This article needs additional citations for
The first Saturn I was launched October 27, 1961
|Function||Large booster technology
Large scientific satellite payloads in
|Country of origin||United States|
|Height||55 m (180 ft)|
|Diameter||6.52 m (21.39 ft)|
|Stages||2 or 3
(3rd stage never flown)
||20,000 lb (9,070 kg)
||4,900 lb (2,220 kg) (2 stage)|
|First flight||October 27, 1961|
|Last flight||July 30, 1965|
|First stage -
|Burn time||~150 seconds|
|Second stage -
|Thrust||90,000 lbf (400 kN)|
|Burn time||~482 seconds|
|Third stage -
|Thrust||133 kN (30,000 lbf)|
|Burn time||~430 seconds|
The Saturn I (pronounced "Saturn one") was the United States' first
The Saturn project was started as one of a number of proposals to meet a new
Von Braun returned the design to DoD in December, 1957 as A National Integrated Missile and Space Vehicle Development Program, outlining the new design, then known simply as "Super-Jupiter". Several variations were proposed, using a common clustered first stage, and upper stages based on either the
Satisfied with the outcome, ARPA Order Number 14-59, dated 15 August 1958, ordered the program into existence:
This was followed on 11 September 1958 with another contract with Rocketdyne to start work on the H-1. On 23 September 1958, ARPA and the Army Ordnance Missile Command (AOMC) drew up an additional agreement enlarging the scope of the program, stating "In addition to the captive dynamic firing..., it is hereby agreed that this program should now be extended to provide for a propulsion flight test of this booster by approximately September 1960." Further, they wanted ABMA to produce three additional boosters, the last two of which would be "capable of placing limited payloads in orbit."
Von Braun had high hopes for the design, feeling it would make an excellent test-bed for other propulsion systems, notably the F-1 if it matured. He outlined uses for the Juno V as a general carrier vehicle for research and development of "offensive and defensive space weapons." Specific uses were forecast for each of the military services, including navigation satellites for the Navy; reconnaissance, communications, and meteorological satellites for the Army and Air Force; support for Air Force manned missions; and surface-to-surface logistics supply for the Army at distances up to 6400 kilometers. Von Braun also proposed using the Juno V as the basis of a manned lunar mission as part of
Even by this point the name "Saturn", as "the one after Jupiter" was being used. One early ARPA report noted "The SATURN is considered to be the first real space vehicle as the Douglas DC-3 was the first real airliner and durable work-horse in aeronautics." The name change became official in February 1959.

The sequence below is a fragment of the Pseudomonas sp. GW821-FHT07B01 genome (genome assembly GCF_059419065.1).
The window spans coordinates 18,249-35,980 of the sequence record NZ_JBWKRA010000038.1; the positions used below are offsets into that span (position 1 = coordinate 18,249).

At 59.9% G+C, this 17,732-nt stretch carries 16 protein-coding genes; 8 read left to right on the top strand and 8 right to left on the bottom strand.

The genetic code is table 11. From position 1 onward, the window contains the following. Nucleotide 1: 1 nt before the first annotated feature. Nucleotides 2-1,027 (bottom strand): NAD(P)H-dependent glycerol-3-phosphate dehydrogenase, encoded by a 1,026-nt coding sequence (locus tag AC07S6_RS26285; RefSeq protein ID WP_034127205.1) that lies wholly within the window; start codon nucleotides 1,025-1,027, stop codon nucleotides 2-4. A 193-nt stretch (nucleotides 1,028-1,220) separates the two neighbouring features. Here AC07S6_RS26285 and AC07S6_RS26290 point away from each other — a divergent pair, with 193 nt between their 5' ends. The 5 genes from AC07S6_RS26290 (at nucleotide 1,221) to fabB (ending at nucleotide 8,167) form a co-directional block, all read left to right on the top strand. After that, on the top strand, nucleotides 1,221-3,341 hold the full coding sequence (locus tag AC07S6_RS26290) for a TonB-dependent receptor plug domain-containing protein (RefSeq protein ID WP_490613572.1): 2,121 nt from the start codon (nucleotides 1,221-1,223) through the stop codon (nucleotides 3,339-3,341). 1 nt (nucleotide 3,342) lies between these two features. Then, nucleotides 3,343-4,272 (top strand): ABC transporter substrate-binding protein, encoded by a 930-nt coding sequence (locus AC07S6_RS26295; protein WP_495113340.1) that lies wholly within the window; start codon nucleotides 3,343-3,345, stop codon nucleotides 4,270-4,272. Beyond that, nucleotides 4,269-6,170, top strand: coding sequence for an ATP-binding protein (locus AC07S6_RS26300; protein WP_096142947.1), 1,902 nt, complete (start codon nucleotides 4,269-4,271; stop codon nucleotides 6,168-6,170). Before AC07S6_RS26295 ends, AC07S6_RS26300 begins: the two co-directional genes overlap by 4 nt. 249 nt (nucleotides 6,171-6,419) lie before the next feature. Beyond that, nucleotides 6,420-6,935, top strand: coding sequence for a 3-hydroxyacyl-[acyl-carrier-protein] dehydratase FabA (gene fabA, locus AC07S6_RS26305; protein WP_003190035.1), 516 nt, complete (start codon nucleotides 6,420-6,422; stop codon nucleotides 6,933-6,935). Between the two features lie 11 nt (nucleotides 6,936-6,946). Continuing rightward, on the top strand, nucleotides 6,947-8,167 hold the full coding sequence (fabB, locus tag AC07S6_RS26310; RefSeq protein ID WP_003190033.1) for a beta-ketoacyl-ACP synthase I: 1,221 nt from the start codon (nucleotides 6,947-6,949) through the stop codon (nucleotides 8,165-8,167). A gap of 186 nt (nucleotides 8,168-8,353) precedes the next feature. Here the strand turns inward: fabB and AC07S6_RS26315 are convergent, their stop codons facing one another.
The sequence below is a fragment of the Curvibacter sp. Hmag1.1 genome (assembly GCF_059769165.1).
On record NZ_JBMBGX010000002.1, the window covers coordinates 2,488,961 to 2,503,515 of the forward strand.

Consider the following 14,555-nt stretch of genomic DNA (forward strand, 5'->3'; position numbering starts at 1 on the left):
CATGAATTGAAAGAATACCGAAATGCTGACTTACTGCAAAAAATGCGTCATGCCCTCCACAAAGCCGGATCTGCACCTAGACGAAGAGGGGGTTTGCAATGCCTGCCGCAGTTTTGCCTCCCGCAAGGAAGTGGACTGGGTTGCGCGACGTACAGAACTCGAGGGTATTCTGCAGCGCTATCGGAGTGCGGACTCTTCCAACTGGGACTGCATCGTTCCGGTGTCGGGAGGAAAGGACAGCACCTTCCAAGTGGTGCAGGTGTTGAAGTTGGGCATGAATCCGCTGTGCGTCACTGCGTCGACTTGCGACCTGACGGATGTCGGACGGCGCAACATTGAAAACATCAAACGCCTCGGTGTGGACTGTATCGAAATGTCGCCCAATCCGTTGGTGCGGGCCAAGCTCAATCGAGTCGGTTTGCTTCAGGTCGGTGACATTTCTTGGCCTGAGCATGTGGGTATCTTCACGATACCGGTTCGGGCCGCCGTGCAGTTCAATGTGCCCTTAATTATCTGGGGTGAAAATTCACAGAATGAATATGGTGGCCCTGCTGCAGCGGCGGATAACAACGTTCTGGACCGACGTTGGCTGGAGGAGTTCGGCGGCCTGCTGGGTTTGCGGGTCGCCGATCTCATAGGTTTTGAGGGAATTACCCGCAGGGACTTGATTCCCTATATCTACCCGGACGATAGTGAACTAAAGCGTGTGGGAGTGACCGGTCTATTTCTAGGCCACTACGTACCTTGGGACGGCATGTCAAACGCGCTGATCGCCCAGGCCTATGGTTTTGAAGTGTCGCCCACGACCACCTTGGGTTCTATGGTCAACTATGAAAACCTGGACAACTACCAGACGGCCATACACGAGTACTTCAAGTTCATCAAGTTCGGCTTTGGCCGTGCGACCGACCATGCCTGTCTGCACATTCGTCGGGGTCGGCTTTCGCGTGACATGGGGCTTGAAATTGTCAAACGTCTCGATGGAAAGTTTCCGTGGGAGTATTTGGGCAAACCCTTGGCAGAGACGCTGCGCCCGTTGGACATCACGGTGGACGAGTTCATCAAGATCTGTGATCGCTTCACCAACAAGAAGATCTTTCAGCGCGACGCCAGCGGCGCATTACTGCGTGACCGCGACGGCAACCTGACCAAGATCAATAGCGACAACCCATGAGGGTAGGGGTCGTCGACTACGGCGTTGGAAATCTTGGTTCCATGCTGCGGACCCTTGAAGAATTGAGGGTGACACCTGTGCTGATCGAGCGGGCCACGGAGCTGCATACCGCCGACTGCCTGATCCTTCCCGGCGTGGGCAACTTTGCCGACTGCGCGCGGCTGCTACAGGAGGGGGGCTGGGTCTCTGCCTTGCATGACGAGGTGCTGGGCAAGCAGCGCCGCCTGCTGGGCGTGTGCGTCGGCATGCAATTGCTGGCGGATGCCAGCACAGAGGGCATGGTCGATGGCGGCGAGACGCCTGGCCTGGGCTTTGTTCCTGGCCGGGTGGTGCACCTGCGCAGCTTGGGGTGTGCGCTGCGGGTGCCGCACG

The formation of NASA on July 29, 1958 led to an effort to collect the existing heavy-launch rocket programs and select a single set of designs for future work. At the time, both the
Von Braun was asked to chair a committee to study the existing efforts and write up recommendations. They presented their report on 18 July, starting with a criticism of how the US program had been mishandled to date and pointing out that the Soviet program was definitely ahead. It went on to describe five "generations" of rockets, starting with the early Vanguard, through the Junos,
In December all of the teams gathered to present their designs. NASA selected von Braun's proposal on January 6, giving it a vital boost. At the end of January NASA outlined their complete development program. This included the Vega and Centaur upper stages, as well as the Juno V and their own Nova boosters. Vega was later cancelled when information on the formerly secret
Progress on the Saturn design seemed to go smoothly. In April 1959 the first H-1 engines started arriving at ABMA, and test firings started in May. Construction of the
Then, quite unexpectedly, on 9 June 1959, Herbert York, Director of Department of Defense Research and Engineering, announced that he had decided to terminate the Saturn program. He later stated that he was concerned that the project was taking ARPA money from more pressing projects, and that as it seemed upgrades to existing ICBMs would provide the needed heavy-lift capability in the short term. As ABMA commander
Looking to head off the cancellation, Saturn supporters from the DoD and ARPA drafted their own memo arguing against the cancellation. Working against them was the fact that neither the Army nor NASA had any in-writing requirement for the booster at that time. A three-day meeting between 16 and 18 September 1959 followed, where York and Dryden reviewed Saturn's future and discussed the roles of the Titan C and Nova. The outcome was equally unexpected; York agreed to defer the cancellation and continue short-term funding, but only if NASA agreed to take over the ABMA team and continue development without the help of the DoD. NASA was equally concerned that by relying on third parties for their boosters they were putting their entire program in jeopardy.